The faces of the frame are designated by numerals A through L to facilitate the description of the orientation of elements therein for the written description. In the figure, dashed lines illustrate the surfaces of the frame that face into the paper and away from the viewer. Furthermore, the notations of those surfaces are in parentheses. Accordingly, letters A, B, C, D, E, and F are positioned inside surfaces bordered by solid lines that face the reader while the letters G, H, I, J, K, and L are internal to surfaces of the frame 10 that are bordered by dashed lines and face away from the viewer.
Three independent, clear-path closed cavities 12, 14 and 16 are located within the frame 10. Each of these non-planar cavities comprises four straight segments that intersect adjacent mirror faces fixed to the various surfaces of the frame 10 to form continuous passageways for pairs of counterpropagating beams.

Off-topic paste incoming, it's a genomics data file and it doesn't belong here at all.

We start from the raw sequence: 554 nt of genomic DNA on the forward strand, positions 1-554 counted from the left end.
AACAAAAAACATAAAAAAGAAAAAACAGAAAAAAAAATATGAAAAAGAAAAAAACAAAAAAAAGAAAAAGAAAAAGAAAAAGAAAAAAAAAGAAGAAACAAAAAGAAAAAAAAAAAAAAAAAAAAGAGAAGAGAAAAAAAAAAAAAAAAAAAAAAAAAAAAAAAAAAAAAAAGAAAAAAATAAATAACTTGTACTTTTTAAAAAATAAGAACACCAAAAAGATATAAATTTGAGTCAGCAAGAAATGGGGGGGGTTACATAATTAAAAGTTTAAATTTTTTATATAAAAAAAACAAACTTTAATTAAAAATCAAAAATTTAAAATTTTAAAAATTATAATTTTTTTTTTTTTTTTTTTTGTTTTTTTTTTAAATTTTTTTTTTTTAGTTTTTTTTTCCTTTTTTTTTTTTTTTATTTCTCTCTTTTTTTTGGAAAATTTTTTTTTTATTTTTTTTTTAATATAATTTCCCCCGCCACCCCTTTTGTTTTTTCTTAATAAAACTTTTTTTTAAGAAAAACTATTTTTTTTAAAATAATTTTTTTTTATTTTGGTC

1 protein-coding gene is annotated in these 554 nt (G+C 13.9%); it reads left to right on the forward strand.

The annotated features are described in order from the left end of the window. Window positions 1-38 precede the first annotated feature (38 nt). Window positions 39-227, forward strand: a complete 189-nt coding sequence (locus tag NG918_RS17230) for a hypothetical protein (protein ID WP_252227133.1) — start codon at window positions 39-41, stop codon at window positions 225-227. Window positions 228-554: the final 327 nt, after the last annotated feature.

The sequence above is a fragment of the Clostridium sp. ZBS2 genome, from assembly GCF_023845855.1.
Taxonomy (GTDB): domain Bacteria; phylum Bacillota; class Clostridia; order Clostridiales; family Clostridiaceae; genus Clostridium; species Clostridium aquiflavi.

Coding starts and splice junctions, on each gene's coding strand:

A mirror is positioned adjacent each intersection of cavity segments for re-directing the counterpropagating beams within the cavities. A total of twelve (12) mirrors is employed, four (4) associated with each of the three (3) cavities. Three of the surfaces (surfaces A, F and H) provide faces for mounting a pair of mirrors, each mirror of a mirror pair being associated with a different internal cavity while six (6) surfaces (C, D, E, I, J and K) serve for mounting a single mirror. Three of the surfaces (B, G and L) are reserved for the mounting of getters and an internal cathode.